No retractions necessary: An interview with the editor of the Journal of Universal Rejection

Earlier today, we were introduced to the Journal of Universal Rejection by our friend Duncan Moore. From its homepage:

The founding principle of the Journal of Universal Rejection (JofUR) is rejection. Universal rejection. That is to say, all submissions, regardless of quality, will be rejected. Despite that apparent drawback, here are a number of reasons you may choose to submit to the JofUR:

  • You can send your manuscript here without suffering waves of anxiety regarding the eventual fate of your submission. You know with 100% certainty that it will not be accepted for publication.
  • There are no page-fees.
  • You may claim to have submitted to the most prestigious journal (judged by acceptance rate).
  • The JofUR is one-of-a-kind. Merely submitting work to it may be considered a badge of honor.
  • You retain complete rights to your work, and are free to resubmit to other journals even before our review process is complete.
  • Decisions are often (though not always) rendered within hours of submission.

There’s more in that vein.  We are happy to see a journal for whom the Ingelfinger Rule won’t apply.

We found the idea brilliant, not to mention hilarious, so we sent the JUR’s editor, Caleb Emmons, some questions. He was gracious enough to respond within a few hours on a Saturday afternoon — although he may have been eager for us to order a subscription.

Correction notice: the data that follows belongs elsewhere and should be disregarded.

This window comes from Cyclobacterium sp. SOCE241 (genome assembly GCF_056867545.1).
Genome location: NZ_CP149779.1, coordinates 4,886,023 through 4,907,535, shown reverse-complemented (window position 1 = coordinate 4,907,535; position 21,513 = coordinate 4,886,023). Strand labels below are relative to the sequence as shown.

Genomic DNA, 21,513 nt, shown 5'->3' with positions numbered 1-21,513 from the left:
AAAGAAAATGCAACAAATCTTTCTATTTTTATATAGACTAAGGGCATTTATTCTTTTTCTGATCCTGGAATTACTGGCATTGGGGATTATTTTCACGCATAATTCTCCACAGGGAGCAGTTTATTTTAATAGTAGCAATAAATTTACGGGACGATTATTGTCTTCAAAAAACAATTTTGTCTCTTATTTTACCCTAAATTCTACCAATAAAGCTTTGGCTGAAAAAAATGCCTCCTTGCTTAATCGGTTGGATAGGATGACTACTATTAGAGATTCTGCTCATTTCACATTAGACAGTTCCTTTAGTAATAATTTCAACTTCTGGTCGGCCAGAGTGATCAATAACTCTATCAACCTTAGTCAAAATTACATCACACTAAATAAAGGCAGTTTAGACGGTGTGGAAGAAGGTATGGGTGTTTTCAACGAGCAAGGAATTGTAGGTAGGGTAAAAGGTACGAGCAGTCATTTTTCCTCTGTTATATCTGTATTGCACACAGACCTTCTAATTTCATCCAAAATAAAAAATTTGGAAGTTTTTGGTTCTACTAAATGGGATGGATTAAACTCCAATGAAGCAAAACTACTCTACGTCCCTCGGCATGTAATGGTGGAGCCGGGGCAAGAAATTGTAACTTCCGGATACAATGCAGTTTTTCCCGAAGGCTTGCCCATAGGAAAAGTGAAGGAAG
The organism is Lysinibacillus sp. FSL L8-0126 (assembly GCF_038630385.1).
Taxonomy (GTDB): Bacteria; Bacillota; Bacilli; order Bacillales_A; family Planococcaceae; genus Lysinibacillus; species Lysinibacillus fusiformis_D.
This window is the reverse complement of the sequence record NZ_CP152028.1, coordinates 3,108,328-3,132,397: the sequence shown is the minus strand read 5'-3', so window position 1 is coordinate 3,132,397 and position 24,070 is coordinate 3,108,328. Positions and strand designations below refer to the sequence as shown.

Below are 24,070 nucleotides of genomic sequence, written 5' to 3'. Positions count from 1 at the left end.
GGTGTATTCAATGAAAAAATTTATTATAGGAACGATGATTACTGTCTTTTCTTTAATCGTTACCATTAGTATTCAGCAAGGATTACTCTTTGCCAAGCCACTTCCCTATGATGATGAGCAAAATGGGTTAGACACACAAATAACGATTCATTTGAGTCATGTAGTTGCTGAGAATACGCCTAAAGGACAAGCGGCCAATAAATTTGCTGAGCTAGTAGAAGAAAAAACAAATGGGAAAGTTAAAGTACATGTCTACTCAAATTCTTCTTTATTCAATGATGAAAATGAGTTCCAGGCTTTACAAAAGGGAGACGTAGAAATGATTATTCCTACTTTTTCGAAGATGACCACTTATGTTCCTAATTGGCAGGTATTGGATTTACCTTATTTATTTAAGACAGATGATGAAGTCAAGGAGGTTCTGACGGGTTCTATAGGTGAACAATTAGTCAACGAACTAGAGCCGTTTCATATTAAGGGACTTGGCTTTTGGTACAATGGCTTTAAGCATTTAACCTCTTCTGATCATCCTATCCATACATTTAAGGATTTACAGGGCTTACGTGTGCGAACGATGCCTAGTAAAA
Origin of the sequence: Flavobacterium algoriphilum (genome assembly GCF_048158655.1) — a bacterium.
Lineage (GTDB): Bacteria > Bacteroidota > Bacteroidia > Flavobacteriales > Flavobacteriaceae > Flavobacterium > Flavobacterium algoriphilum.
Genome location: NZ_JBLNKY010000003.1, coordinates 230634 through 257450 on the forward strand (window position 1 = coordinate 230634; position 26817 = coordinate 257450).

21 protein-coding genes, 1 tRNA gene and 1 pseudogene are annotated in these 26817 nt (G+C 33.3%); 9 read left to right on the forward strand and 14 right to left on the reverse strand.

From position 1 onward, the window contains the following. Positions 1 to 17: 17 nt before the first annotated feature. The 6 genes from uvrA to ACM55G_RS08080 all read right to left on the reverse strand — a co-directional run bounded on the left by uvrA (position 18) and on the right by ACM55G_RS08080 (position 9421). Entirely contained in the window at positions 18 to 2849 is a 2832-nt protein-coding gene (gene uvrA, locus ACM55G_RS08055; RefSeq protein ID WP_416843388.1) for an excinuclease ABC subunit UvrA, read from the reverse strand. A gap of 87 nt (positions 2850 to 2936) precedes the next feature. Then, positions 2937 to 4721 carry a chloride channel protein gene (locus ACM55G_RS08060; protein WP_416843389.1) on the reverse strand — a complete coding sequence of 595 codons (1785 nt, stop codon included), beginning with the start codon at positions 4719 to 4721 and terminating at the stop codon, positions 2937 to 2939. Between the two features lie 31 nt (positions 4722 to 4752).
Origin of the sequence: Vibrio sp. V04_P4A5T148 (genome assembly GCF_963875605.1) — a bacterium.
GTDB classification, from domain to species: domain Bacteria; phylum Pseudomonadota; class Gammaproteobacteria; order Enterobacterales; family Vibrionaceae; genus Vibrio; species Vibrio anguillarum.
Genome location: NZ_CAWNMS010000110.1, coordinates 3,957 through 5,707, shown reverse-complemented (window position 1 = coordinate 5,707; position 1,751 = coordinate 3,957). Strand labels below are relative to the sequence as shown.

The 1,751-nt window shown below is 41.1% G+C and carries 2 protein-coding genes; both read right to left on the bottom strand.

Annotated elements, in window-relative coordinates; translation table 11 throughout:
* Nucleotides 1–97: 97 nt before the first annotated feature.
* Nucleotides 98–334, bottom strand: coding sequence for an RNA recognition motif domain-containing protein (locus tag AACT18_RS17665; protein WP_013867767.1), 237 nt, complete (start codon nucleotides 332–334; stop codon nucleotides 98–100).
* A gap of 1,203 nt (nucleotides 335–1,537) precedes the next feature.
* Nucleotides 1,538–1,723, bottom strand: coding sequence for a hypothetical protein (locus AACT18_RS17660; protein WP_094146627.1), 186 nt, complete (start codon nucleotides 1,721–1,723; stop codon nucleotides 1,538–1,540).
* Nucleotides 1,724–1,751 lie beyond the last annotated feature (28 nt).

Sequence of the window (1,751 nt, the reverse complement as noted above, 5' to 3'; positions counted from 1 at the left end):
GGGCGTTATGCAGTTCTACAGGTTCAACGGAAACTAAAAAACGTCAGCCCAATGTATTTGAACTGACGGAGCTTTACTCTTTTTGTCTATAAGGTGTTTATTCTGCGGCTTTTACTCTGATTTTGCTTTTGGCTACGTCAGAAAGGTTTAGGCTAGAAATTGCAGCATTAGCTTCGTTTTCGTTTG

RW: When did you found the Journal?

JUR: Although the first issue appeared in March 2009, I did not dream up the JofUR until one rainy day in November 2010 as I was riding the bus home and thinking about middle school.

RW: How many submissions have you had?

JUR: We at the JofUR do not release that kind of information other than to say “None so far.”  However I would like to add that I only just posted the first call for submissions on Facebook last Thursday, and frankly I don’t have that many friends so I’d say the turn-out has really been stellar.

RW: Does the Journal of Universal Rejection have a retraction policy?

JUR: We do not.  We only have policies for errata, corrigenda, and addenda, because we like Latin words that pluralize with an ‘a.’  We handle retraction on a case-by-case basis without a general policy.

RW: Have you ever retracted any papers?

JUR: Retracted, no.  Though there was one paper the government complained about so we redacted it heavily.

RW: Do you have an impact factor?

JUR: Yes.  As a mathematician I feel safe in saying that it is about as close to infinity as any real number.  [RW note: For those of you unfamiliar with the impact factor, its formula involves division by the number of papers a journal publishes.] The only thing I know which has a higher impact factor is Chuck Norris’ fists.

RW: Are you aware of the Journal of Are You F-ing Kidding?

JUR: I am now.  Thanks for the link; now I know about UK libel laws too.

6 thoughts on “No retractions necessary: An interview with the editor of the Journal of Universal Rejection”

  1. In the 20s or 30s, there was a magazine called Rejections. It printed articles other magazines had turned down.

    Rejections went out of business. But a few years later, another magazine was born. New Rejections.

    (This is absolutely true.)

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